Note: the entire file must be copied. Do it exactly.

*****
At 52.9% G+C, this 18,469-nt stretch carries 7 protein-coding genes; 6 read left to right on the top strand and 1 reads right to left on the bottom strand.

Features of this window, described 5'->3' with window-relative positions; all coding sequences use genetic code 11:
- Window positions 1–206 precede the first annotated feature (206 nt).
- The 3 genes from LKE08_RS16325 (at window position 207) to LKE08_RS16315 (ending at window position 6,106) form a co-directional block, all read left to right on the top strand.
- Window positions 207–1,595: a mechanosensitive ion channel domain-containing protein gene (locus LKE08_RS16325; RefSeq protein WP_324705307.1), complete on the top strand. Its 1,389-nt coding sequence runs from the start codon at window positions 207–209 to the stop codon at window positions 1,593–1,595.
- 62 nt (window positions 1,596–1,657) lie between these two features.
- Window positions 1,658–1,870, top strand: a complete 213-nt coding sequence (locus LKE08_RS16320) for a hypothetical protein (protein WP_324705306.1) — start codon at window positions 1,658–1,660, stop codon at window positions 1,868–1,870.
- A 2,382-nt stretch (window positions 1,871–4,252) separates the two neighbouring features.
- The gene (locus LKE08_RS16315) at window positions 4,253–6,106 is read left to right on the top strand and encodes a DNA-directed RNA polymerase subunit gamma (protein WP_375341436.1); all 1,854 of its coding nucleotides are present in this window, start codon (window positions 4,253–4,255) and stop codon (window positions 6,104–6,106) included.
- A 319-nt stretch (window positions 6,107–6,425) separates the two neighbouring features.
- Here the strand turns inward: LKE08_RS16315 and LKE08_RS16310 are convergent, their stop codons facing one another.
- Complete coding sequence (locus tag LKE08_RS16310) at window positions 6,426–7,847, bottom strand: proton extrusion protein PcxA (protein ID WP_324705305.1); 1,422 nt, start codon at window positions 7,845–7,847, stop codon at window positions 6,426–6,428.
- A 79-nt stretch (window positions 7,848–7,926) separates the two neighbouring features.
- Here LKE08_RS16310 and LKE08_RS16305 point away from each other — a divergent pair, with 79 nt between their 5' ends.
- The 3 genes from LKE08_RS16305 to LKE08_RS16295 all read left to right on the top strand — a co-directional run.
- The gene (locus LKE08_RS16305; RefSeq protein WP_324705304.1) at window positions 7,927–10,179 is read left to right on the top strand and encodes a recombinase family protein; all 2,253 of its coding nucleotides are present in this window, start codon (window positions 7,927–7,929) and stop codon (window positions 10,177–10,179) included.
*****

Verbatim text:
At 52.9% G+C, this 18,469-nt stretch carries 7 protein-coding genes; 6 read left to right on the top strand and 1 reads right to left on the bottom strand.

Features of this window, described 5'->3' with window-relative positions; all coding sequences use genetic code 11:
- Window positions 1–206 precede the first annotated feature (206 nt).
- The 3 genes from LKE08_RS16325 (at window position 207) to LKE08_RS16315 (ending at window position 6,106) form a co-directional block, all read left to right on the top strand.
- Window positions 207–1,595: a mechanosensitive ion channel domain-containing protein gene (locus LKE08_RS16325; RefSeq protein WP_324705307.1), complete on the top strand. Its 1,389-nt coding sequence runs from the start codon at window positions 207–209 to the stop codon at window positions 1,593–1,595.
- 62 nt (window positions 1,596–1,657) lie between these two features.
- Window positions 1,658–1,870, top strand: a complete 213-nt coding sequence (locus LKE08_RS16320) for a hypothetical protein (protein WP_324705306.1) — start codon at window positions 1,658–1,660, stop codon at window positions 1,868–1,870.
- A 2,382-nt stretch (window positions 1,871–4,252) separates the two neighbouring features.
- The gene (locus LKE08_RS16315) at window positions 4,253–6,106 is read left to right on the top strand and encodes a DNA-directed RNA polymerase subunit gamma (protein WP_375341436.1); all 1,854 of its coding nucleotides are present in this window, start codon (window positions 4,253–4,255) and stop codon (window positions 6,104–6,106) included.
- A 319-nt stretch (window positions 6,107–6,425) separates the two neighbouring features.
- Here the strand turns inward: LKE08_RS16315 and LKE08_RS16310 are convergent, their stop codons facing one another.
- Complete coding sequence (locus tag LKE08_RS16310) at window positions 6,426–7,847, bottom strand: proton extrusion protein PcxA (protein ID WP_324705305.1); 1,422 nt, start codon at window positions 7,845–7,847, stop codon at window positions 6,426–6,428.
- A 79-nt stretch (window positions 7,848–7,926) separates the two neighbouring features.
- Here LKE08_RS16310 and LKE08_RS16305 point away from each other — a divergent pair, with 79 nt between their 5' ends.
- The 3 genes from LKE08_RS16305 to LKE08_RS16295 all read left to right on the top strand — a co-directional run.
- The gene (locus LKE08_RS16305; RefSeq protein WP_324705304.1) at window positions 7,927–10,179 is read left to right on the top strand and encodes a recombinase family protein; all 2,253 of its coding nucleotides are present in this window, start codon (window positions 7,927–7,929) and stop codon (window positions 10,177–10,179) included.